This conversation had taken place a week ago and Chastity could barely put it out of her mind. She considered stopping by Maude’s office in the Math department before picking her son up after class, but in the end decided to keep her own counsel. Instead she walked directly to where the other parents were waiting outside of the elementary school.
She counted herself blessed that her son was able to attend the same school where she worked, and felt that her life as a single mom had finally taken a direction for the better. At least she hoped that was the case.
Truthfully, even early on, things could have been worse. When she got pregnant at the age of eighteen, she could have been cast off and left to find whatever job she could manage without getting a secondary degree. But after her parents had overcome their initial shock, they agreed to raise her child while she attended university. She had already been accepted to Columbia on full scholarship, so apart from having to delay her start date by one year so that she could have the baby, she went ahead with the initial plan.
Marc Bastien had been the high school sweetheart. He came from a wealthy French expat family, and had everything going for him by which a high school girl could measure success. He was handsome, athletic, charming . . . He wasn’t the best of students, but even the teachers seemed to overlook that detail, seduced by his grinning charm.
Chastity, however, was a local resident coming from a family of modest means, and was firmly entrenched in the bottom rung of the social structure at school. So when Marc turned his attention to her – a bright student, but painfully shy – no one could seem to believe it, least of all her. Yet he didn’t seem to tire of her at all during their senior year. The other students were forced to accept her as well, and she found herself sitting at the coveted table at the senior dance.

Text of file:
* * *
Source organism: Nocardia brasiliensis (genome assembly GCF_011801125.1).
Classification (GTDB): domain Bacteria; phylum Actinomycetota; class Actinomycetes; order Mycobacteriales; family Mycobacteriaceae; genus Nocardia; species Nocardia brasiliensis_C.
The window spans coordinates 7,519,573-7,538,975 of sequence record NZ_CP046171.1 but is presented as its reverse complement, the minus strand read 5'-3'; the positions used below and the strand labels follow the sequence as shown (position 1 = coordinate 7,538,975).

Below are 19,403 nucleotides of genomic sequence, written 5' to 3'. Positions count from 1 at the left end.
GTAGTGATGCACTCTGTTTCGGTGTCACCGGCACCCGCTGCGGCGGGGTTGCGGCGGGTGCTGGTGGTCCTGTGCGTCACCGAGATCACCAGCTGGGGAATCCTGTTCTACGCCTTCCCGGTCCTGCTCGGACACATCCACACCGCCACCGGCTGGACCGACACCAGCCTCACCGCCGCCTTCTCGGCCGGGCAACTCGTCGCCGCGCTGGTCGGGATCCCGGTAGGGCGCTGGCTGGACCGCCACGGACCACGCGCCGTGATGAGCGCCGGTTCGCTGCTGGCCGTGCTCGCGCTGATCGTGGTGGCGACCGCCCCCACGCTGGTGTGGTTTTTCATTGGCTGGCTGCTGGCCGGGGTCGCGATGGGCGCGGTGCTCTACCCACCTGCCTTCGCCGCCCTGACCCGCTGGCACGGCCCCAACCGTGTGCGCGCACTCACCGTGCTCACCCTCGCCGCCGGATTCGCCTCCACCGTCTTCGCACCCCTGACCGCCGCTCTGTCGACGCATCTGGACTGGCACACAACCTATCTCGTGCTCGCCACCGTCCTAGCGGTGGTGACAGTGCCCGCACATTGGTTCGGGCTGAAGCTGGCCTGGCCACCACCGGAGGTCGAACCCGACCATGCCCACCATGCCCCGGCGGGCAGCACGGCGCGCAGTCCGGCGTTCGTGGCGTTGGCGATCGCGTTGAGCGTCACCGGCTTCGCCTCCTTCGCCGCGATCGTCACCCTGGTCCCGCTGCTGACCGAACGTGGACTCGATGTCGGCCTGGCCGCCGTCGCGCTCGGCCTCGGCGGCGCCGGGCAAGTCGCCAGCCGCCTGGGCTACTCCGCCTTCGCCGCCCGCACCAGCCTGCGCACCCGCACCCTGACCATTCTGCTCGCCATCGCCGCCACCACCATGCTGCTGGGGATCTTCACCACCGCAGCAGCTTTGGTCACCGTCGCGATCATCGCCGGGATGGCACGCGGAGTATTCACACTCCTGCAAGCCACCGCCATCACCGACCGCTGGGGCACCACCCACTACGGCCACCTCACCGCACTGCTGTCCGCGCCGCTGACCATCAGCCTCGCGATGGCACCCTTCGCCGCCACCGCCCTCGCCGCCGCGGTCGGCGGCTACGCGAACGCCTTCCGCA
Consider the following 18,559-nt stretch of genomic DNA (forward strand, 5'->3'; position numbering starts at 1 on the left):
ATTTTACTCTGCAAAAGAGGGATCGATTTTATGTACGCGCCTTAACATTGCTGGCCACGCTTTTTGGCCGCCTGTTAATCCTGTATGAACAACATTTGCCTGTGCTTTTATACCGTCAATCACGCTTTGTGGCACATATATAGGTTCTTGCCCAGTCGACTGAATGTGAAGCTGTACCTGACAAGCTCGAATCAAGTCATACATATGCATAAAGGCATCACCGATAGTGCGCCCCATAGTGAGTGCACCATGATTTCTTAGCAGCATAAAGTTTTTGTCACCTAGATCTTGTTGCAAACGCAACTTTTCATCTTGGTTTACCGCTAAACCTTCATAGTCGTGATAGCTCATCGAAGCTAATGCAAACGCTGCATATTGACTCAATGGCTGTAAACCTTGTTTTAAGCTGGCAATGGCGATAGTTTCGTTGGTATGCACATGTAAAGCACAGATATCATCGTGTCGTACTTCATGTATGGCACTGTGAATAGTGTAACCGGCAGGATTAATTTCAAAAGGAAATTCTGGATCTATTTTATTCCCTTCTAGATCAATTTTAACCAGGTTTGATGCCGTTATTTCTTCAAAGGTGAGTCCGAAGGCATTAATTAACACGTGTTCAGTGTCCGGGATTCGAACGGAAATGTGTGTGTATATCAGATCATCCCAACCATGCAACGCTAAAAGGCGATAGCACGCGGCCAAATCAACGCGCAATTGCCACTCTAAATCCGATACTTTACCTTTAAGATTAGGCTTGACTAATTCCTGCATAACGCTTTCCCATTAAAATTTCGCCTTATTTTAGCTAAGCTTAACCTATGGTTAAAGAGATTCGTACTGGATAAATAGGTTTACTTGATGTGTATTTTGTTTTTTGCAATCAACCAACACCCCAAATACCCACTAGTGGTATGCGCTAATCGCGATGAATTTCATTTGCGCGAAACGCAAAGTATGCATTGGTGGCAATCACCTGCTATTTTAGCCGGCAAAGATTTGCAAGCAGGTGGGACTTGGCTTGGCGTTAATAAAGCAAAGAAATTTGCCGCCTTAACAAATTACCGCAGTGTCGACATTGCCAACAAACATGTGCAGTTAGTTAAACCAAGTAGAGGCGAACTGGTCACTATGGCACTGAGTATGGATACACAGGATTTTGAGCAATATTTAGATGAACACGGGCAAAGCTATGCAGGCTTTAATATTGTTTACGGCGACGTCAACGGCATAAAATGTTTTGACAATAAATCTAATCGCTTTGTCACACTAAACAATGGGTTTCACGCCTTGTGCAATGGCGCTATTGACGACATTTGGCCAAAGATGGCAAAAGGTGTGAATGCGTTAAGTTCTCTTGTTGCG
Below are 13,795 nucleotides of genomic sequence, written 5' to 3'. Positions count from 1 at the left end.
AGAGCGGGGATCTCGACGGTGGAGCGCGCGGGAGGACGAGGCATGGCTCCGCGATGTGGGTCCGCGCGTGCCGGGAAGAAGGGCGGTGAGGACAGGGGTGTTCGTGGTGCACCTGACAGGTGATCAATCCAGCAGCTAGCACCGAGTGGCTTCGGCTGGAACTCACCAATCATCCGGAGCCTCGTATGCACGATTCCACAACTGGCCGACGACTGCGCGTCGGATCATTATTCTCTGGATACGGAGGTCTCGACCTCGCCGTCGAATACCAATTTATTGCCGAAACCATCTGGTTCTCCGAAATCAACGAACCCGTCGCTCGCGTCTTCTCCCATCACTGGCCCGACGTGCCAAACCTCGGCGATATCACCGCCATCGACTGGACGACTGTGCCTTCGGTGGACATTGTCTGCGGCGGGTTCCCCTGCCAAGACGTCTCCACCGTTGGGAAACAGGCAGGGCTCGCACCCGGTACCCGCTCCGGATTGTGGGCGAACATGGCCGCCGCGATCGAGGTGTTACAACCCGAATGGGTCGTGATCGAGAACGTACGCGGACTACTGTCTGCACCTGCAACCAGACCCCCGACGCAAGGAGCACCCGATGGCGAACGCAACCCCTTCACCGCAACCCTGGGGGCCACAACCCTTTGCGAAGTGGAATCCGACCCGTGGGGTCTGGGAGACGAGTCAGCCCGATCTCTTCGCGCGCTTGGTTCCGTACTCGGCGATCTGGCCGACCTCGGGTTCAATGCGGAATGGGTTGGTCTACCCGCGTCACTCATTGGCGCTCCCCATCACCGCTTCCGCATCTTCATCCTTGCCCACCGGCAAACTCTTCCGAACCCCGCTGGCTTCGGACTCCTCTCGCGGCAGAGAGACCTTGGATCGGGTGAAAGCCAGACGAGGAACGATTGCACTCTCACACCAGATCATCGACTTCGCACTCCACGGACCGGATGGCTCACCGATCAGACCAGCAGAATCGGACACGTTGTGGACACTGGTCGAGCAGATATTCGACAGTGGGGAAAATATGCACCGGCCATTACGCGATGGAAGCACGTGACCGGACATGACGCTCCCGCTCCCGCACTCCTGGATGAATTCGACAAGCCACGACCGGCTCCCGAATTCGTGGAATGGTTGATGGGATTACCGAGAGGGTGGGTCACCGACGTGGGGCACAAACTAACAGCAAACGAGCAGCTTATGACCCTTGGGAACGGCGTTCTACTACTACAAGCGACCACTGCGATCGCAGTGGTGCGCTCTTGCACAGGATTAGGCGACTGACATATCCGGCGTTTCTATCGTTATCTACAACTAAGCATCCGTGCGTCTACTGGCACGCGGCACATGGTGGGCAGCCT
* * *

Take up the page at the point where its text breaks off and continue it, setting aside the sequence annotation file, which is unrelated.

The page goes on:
After Marc took her virginity that summer, he quickly lost interest in her – so quickly, only a naïve teenage girl could think that it was because of something she had done wrong. And when she confronted him with her pregnancy, he told her to get an abortion, and graciously added that he would give her the means to pay for it.
“But . . . I thought you loved me,” she said, not even realizing in her shock just how desperate she sounded.
“We’re too young to settle down,” he said by way of an answer, as if that settled it all. He tried to present it as if they had a choice. But while he might have had one, she definitely did not – not any that she could consciously accept. As horrified as she was to see the plus sign on the pregnancy stick, she knew there was no way she could possibly get rid of the baby. She was positive her parents wouldn’t want her to either.
Chastity cried for weeks before summoning the courage to talk to her parents, who were already starting to suspect that something was seriously wrong. And later, when she saw how lovingly they stepped up to the challenge of caring for a baby when they could have started doing more things for themselves, she was more grateful to them than she had ever been.